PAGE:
"The World’s Garment Workers Are On The Front Lines Of Climate Impacts"

"Fast fashion is one of the world’s most polluting industries. Its global workforce is paying the price."

"As Nour feeds another half-finished pair of pants through her sewing machine, her arms begin to shake. Amid the whir of fans, her T-shirt sticks to her like skin. She fights to focus, knowing full well her target of up to 100 pieces an hour isn’t going to hit itself.

“I am completely soaked in sweat,” the 38-year-old says of her work shifts. “The heat makes me exhausted.”

Nour, who asked to use a pseudonym out of fear of reprisal from her employer, works at Yakjin, a South Korean-owned garment factory in Cambodia. More than 2,500 employees here stitch apparel for major U.S. giants like Walmart and Gap. Workers at Yakjin say the heat often leads to near-fainting episodes, fatigue, and dehydration. With no windows, the air feels stifling but their requests for fans are at times ignored.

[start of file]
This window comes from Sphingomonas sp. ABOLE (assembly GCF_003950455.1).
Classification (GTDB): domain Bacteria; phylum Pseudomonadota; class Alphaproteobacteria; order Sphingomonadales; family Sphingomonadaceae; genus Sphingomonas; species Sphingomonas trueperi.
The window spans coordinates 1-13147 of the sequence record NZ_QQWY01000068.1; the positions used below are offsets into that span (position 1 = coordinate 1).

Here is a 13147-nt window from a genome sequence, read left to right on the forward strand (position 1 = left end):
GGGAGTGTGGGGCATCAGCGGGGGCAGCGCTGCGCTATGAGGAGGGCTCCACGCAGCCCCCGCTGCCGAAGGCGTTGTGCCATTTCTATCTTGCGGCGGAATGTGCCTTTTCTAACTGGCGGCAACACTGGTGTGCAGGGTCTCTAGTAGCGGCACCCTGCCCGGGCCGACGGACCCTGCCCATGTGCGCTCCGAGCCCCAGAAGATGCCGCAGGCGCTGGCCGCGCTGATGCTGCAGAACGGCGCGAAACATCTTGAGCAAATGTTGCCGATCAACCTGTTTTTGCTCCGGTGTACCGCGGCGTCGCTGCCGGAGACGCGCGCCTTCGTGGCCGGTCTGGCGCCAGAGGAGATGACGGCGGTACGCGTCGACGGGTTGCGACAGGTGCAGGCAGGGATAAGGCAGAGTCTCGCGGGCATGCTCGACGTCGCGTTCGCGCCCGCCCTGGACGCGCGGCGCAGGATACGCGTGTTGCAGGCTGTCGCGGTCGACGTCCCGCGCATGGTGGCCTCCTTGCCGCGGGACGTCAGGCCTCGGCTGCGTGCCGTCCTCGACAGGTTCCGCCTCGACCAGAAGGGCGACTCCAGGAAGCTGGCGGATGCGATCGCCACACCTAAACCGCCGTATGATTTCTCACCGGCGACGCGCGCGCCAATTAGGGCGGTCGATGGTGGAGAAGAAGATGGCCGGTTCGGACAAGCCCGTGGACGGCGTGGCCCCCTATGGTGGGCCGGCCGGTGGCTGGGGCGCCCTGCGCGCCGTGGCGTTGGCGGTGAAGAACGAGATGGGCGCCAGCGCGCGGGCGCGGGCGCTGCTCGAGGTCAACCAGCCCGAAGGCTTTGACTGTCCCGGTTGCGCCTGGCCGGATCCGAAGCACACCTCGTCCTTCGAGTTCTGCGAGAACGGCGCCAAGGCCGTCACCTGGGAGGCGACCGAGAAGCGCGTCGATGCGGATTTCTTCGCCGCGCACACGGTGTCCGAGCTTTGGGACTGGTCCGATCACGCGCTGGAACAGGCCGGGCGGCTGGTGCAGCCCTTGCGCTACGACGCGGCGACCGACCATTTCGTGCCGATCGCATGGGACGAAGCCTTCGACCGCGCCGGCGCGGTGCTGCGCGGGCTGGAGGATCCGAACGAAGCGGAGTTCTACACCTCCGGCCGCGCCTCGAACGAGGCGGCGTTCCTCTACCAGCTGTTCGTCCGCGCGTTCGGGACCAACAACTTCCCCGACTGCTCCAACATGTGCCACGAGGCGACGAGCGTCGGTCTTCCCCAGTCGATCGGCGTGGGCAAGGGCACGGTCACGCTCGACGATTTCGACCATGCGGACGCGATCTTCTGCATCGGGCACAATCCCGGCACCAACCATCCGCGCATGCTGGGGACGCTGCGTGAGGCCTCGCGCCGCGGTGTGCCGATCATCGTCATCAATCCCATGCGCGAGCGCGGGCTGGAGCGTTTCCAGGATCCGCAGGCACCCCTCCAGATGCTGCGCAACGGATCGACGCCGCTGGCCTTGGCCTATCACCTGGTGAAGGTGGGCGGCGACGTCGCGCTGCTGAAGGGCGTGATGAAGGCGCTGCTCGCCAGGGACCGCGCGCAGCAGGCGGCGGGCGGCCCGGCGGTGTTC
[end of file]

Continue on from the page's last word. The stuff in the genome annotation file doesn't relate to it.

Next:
Workers at three other factories in Phnom Penh, the country’s capital, producing clothes for brands like Primark, H&M, and Old Navy (owned by Gap Inc.), told similar stories of worsening heat."

This story is published in partnership with The Fuller Project.

Louise Donovan, Snigdha Poonam, and Albert Oppong-Ansah report for Grist May 2, 2024.

Source: Grist, 05/07/2024